PubMed 20123788

Referenced in Channelpedia wiki pages of: none

Automatically associated channels: Cav1.1 , Nav1.4

Title: Muscle channelopathies: does the predicted channel gating pore offer new treatment options for hypokalaemic periodic paralysis?

Authors: Emma Matthews, Michael G Hanna

Journal, date & volume: , 2010 Feb 1 , ,

PubMed link:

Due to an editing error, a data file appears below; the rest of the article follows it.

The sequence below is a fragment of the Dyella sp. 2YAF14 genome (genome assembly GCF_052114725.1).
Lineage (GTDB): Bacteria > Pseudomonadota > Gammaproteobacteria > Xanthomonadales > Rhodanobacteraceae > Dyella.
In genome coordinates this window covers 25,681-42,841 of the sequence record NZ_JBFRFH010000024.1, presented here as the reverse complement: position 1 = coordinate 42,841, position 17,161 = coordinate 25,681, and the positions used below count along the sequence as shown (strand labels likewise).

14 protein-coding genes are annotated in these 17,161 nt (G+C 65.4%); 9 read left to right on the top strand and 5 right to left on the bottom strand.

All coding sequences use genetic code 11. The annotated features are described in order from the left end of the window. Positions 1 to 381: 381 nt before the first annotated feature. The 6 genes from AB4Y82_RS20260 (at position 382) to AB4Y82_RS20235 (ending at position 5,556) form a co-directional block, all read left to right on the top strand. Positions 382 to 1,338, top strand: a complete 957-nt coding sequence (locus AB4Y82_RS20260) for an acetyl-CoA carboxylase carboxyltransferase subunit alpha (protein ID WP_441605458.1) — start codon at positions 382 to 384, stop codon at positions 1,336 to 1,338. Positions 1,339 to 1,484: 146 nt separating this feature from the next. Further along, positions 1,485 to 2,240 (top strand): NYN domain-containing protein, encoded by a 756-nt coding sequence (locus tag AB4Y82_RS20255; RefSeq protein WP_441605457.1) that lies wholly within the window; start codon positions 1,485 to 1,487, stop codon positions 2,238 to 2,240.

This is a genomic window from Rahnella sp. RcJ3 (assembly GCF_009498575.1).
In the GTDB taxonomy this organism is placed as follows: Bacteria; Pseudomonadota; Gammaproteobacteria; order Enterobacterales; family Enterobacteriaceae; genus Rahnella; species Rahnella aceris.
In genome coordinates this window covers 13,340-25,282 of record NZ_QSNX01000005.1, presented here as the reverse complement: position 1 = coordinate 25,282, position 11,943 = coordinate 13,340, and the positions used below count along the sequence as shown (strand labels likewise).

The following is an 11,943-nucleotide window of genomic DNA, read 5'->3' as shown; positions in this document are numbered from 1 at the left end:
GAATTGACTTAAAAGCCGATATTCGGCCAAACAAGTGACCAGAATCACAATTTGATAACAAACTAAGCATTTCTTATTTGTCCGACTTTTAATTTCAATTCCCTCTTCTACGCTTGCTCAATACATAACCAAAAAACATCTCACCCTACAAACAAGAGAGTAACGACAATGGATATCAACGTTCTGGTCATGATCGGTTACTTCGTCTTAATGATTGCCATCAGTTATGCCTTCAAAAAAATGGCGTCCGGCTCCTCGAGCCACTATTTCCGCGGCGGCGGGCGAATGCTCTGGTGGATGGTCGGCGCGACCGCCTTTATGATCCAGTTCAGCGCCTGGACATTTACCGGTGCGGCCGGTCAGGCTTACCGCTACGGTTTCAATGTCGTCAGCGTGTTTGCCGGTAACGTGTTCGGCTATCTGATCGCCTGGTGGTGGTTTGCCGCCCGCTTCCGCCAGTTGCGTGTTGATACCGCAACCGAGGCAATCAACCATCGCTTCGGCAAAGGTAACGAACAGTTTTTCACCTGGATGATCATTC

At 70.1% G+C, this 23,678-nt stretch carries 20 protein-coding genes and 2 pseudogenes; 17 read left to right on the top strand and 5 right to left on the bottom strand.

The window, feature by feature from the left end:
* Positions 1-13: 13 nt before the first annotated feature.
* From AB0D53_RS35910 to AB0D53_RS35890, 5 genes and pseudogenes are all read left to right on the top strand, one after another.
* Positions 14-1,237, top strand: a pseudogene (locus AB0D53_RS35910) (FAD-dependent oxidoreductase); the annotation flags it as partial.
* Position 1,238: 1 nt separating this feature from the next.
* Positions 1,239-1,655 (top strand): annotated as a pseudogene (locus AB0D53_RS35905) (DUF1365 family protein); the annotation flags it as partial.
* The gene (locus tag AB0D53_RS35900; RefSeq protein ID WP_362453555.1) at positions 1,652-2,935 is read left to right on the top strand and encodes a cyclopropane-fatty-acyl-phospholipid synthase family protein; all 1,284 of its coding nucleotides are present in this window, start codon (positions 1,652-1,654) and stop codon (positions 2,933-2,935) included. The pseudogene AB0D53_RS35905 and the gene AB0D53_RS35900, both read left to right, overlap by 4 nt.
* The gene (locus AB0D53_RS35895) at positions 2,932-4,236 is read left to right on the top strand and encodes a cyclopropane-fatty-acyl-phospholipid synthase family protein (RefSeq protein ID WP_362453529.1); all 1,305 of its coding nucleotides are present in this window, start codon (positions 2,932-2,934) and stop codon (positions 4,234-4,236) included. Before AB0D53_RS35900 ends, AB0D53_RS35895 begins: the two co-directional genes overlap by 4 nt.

Hypokalaemic periodic paralysis (hypoPP) is the archetypal skeletal muscle channelopathy caused by dysfunction of one of two sarcolemmal ion channels, either the sodium channel Nav1.4 or the calcium channel Cav1.1. Clinically, hypoPP is characterised by episodes of often severe flaccid muscle paralysis, in which the muscle fibre membrane becomes electrically inexcitable, and which may be precipitated by low serum potassium levels. Initial functional characterisation of hypoPP mutations failed to adequately explain the pathomechanism of the disease. Recently, as more pathogenic mutations involving loss of positive charge have been identified in the S4 segments of either channel, the hypothesis that an abnormal gating pore current may be important has emerged. Such an aberrant gating pore current has been identified in mutant Nav1.4 channels and has prompted potentially significant advances in this area. The carbonic anhydrase inhibitor acetazolamide has been used as a treatment for hypokalaemic periodic paralysis for over 40 years but its precise therapeutic mechanism of action is unclear. In this review we summarise the recent advances in the understanding of the molecular pathophysiology of hypoPP and consider how these may relate to the reported beneficial effects of acetazolamide. We also consider potential areas for future therapeutic development.